Wave Maker’s News: Historic Floods, Historic Dead Zone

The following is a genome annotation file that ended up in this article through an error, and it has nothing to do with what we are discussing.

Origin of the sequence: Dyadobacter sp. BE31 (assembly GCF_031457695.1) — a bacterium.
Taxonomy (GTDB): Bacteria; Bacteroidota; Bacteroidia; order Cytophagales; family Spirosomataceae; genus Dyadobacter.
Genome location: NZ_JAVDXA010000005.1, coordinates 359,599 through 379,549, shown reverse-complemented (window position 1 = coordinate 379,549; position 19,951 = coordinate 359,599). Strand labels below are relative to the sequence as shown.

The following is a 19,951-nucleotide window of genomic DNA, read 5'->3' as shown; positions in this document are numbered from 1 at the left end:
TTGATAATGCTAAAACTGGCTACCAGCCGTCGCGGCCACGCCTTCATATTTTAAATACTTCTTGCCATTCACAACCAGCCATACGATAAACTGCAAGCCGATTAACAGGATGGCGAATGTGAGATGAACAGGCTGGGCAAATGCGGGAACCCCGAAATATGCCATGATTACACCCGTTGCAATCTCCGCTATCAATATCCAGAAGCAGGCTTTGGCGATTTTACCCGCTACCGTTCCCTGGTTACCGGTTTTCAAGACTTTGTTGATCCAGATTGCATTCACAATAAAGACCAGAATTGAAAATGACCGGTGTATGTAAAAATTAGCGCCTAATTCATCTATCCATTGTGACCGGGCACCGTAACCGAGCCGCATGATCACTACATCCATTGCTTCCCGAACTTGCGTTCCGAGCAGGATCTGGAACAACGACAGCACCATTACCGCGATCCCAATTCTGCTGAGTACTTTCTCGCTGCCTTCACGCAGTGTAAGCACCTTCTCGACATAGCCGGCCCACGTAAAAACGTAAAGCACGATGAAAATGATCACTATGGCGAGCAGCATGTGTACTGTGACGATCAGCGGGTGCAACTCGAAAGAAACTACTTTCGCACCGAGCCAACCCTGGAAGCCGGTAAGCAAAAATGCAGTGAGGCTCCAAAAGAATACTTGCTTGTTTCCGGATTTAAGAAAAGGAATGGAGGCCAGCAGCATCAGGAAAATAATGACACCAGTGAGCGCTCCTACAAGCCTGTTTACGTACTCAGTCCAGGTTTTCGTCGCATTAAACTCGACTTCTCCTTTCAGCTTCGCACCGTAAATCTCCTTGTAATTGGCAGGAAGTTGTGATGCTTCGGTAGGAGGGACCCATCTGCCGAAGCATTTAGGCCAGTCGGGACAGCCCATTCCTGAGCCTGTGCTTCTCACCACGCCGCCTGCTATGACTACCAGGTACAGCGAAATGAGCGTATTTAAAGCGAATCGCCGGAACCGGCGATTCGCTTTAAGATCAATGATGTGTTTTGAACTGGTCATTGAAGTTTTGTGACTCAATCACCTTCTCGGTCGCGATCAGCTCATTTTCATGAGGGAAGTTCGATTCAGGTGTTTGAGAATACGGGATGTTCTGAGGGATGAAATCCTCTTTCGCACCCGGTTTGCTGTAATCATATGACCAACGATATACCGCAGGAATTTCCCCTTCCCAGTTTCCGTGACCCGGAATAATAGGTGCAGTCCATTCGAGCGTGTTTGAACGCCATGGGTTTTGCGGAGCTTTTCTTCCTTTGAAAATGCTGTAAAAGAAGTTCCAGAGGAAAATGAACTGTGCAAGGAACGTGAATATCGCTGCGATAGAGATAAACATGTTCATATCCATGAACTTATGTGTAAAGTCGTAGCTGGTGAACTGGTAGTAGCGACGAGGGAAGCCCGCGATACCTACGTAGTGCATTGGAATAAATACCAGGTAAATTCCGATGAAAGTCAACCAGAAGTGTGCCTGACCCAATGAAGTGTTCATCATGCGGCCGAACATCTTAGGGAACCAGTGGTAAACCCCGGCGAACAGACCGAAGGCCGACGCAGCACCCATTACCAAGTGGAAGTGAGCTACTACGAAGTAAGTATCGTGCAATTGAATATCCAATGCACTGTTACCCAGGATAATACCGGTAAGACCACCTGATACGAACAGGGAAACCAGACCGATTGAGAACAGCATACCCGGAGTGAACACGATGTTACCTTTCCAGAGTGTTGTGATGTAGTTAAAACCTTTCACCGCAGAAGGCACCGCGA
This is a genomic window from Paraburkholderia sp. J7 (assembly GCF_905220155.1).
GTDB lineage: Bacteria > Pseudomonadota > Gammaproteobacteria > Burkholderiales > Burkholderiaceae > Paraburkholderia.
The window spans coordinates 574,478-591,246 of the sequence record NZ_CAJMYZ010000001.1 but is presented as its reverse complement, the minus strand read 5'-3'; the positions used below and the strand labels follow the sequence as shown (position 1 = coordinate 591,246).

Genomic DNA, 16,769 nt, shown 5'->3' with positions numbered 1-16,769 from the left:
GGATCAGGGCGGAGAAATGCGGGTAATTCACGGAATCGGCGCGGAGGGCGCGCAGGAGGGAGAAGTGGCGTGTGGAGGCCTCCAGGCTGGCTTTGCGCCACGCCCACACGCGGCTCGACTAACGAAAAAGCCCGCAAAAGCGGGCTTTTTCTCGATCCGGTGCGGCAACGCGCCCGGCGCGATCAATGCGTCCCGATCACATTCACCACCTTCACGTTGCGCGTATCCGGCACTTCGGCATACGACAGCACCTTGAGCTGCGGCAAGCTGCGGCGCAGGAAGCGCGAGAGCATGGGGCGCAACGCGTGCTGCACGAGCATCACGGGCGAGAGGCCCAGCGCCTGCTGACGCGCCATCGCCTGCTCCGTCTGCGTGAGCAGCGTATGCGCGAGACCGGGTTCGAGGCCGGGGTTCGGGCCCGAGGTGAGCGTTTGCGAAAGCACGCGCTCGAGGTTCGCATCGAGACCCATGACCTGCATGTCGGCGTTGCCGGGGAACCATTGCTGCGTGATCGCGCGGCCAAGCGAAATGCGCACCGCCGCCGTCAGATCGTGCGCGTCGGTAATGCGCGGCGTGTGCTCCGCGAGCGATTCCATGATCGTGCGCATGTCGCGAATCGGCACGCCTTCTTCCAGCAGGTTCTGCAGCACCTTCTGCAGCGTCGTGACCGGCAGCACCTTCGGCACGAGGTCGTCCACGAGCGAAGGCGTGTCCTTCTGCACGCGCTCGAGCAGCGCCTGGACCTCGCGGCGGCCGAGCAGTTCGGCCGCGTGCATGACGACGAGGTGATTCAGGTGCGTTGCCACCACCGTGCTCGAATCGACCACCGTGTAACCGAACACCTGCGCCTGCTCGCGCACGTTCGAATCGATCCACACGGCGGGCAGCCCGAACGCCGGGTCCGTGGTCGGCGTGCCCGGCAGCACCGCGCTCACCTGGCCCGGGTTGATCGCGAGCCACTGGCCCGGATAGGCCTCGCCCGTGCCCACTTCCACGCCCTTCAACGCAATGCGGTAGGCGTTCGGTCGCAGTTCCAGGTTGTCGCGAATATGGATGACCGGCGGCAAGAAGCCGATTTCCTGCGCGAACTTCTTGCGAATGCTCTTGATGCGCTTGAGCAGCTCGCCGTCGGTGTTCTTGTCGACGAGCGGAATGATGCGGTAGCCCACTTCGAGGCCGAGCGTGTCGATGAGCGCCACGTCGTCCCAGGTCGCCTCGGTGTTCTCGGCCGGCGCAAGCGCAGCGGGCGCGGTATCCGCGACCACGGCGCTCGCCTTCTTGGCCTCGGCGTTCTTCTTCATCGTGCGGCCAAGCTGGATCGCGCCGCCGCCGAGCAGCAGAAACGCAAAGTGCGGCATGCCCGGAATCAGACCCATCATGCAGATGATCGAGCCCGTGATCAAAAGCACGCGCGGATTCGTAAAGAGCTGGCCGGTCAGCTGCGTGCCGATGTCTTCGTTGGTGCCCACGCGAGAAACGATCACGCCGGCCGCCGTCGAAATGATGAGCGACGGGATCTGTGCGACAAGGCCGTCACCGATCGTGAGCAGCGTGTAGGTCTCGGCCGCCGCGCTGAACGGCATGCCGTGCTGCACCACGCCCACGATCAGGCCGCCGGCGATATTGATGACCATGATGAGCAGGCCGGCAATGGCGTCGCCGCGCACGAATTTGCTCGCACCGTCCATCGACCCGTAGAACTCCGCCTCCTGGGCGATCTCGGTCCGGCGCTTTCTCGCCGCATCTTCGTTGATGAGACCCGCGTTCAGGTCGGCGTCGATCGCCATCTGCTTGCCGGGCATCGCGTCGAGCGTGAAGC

This article is excerpted from Wave Maker’s News, our quarterly update on all things water in the Gulf of Mexico, check out the full newsletter here. Satellite image of sediment plumes coming from the flooded Mississippi River, taken on May 17, 2011. Photo courtesy of NASA.Due to heavy rains and snow melt from North Dakota to Minnesota to New York, we have seen record-setting flood levels throughout the Lower Mississippi River Basin. This flooding has pushed the levee system to its limits, but it seems that the system has done what it is supposed to do. Part of utilizing the Mississippi River Levee system has meant the opening of three floodways: the Bird’s Point Floodway in Missouri, the Morganza Floodway in Louisiana, and the Bonnet Carré Spillway, also in Louisiana. The opening of these floodways has inundated farm land and residential property, but relieved the pressure of the floods on some urban centers, including Cairo, IL, Baton Rouge, LA and New Orleans.Regretfully, the levee system that has protected many communities from Mississippi River flooding will likely exacerbate this year’s Dead Zone in the Gulf. Before the levees were built, when the River flooded routinely, it would spill into its floodplains and surrounding wetlands. These floodplains would slow the water down, help filter out pollutants, and store the floodwater. Now with these levees, the channel acts as a syringe, injecting the Mississippi and the pollutants it contains straight into the Gulf. Very simply, more pollution (specifically nitrogen and phosphorus) equals a bigger Dead Zone. As our readers may know, the Dead Zone is an area in the Gulf at the mouths of the Mississippi and Atchafalaya Rivers that has oxygen levels so low that aquatic life must swim away or suffocate. The nitrogen and phosphorus pollution that causes the Dead Zone each summer comes from various sources, but the largest contribution comes from runoff from agricultural fields in the Midwest. Combine this runoff with high rainfall, and we see higher loads of this Dead Zone-causing pollution in the swelled Mississippi. Last month, scientists have released a prediction on the size of this year’s Dead Zone. Their models predict the largest Dead Zone ever measuring 9,400 square miles, or roughly the size of Lake Erie.It is past time that the Federal Government and states step up their game in addressing the Dead Zone. Up until now, we have only seen underfunded voluntary programs utilized to address the agricultural nitrogen and phosphorus pollution issues in the Mississippi, and we have only seen the Dead Zone get bigger. Despite the anti-EPA atmosphere in Washington, D.C., it is imperative that EPA take decisive action. Back in 2008, GRN, along with the Mississippi River Collaborative, formally petitioned EPA to develop numeric limits to the nitrogen and phosphorus pollution in the Mississippi, as well as a concrete plan to reduce this pollution in the River. Almost three years later, EPA has not even responded to our petition, but GRN and the Mississippi River Collaborative will continue to fight for a truly effective solution to the Dead Zone that plagues the Gulf every summer.Matt Rota is GRN’s Director of Science and Water Policy.

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